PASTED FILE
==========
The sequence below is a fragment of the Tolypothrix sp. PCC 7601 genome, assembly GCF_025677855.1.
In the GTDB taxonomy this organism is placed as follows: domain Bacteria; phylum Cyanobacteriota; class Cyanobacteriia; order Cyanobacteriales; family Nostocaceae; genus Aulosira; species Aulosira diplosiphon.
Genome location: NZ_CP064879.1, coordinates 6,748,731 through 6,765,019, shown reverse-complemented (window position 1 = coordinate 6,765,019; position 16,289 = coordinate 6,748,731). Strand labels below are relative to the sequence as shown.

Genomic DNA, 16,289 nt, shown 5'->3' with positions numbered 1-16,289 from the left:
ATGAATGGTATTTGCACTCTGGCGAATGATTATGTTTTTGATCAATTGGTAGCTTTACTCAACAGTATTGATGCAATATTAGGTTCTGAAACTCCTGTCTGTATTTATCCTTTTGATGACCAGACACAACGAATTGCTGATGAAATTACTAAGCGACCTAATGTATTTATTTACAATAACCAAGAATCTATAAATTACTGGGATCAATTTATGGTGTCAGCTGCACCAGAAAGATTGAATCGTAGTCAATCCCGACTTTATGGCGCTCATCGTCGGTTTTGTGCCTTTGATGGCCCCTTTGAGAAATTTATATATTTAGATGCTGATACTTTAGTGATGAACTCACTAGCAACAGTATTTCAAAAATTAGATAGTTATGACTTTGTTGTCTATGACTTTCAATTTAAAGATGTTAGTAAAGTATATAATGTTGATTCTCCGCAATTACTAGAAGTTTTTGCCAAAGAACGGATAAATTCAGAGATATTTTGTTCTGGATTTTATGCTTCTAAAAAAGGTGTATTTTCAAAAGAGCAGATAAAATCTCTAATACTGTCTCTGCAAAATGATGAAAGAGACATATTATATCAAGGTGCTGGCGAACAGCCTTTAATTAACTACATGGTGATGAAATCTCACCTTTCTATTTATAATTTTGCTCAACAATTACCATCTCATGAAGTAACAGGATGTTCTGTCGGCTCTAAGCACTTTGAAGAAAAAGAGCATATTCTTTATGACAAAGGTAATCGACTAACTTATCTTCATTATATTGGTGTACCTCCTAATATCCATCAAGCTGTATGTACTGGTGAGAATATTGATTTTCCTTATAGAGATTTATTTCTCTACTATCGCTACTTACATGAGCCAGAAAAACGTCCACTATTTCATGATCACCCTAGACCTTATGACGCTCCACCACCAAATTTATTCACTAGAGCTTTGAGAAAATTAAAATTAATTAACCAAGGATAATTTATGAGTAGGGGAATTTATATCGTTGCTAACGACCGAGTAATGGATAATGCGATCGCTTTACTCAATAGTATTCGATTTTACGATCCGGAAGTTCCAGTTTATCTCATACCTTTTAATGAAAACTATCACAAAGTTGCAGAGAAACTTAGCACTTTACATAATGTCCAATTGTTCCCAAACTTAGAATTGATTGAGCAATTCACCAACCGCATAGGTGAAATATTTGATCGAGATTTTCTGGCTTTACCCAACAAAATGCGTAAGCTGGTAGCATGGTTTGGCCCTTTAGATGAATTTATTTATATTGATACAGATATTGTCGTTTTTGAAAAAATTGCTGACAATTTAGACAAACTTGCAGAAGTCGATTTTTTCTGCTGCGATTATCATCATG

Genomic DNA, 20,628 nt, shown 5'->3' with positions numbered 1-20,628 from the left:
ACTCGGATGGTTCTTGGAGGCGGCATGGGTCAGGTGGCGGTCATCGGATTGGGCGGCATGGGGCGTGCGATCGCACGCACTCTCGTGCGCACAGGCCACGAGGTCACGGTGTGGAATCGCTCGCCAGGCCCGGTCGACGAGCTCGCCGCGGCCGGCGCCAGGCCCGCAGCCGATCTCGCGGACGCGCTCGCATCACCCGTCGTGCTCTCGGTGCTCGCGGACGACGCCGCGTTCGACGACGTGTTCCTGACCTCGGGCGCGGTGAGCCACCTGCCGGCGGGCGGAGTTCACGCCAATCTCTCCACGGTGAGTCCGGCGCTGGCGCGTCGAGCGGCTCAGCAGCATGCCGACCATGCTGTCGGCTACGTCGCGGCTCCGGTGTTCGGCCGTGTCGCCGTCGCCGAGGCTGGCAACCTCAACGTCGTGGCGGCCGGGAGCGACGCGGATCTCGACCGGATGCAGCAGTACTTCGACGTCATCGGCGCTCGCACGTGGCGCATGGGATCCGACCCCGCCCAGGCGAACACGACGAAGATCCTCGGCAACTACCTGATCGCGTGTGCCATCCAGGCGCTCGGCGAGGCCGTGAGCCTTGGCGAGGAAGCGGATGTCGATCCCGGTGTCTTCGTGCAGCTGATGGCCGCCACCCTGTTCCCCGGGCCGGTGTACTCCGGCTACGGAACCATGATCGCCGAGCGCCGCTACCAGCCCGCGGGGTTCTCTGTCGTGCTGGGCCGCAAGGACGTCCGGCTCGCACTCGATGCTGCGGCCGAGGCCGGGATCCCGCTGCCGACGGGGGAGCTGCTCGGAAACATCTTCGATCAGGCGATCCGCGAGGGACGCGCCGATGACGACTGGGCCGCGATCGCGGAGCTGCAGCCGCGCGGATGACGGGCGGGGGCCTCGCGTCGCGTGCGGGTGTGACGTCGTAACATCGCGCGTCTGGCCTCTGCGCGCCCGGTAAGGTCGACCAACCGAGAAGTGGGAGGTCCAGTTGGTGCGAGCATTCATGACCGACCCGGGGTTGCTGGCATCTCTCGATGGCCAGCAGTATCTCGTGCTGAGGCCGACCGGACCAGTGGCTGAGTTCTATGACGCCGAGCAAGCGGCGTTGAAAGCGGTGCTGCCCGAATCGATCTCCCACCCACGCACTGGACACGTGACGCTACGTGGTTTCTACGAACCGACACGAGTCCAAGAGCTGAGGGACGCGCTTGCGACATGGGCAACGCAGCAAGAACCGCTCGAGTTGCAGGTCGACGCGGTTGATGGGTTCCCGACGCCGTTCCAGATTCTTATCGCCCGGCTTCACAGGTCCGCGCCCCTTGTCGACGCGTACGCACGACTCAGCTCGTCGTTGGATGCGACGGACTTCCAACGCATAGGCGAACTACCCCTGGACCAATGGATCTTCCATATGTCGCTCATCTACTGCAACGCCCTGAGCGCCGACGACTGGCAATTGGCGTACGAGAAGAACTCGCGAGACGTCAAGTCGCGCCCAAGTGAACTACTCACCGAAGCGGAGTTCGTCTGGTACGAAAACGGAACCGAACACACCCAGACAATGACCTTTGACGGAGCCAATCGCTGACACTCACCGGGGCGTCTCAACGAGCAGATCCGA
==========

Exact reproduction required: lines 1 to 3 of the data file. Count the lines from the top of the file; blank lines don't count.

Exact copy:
The sequence below is a fragment of the Tolypothrix sp. PCC 7601 genome, assembly GCF_025677855.1.
In the GTDB taxonomy this organism is placed as follows: domain Bacteria; phylum Cyanobacteriota; class Cyanobacteriia; order Cyanobacteriales; family Nostocaceae; genus Aulosira; species Aulosira diplosiphon.
Genome location: NZ_CP064879.1, coordinates 6,748,731 through 6,765,019, shown reverse-complemented (window position 1 = coordinate 6,765,019; position 16,289 = coordinate 6,748,731). Strand labels below are relative to the sequence as shown.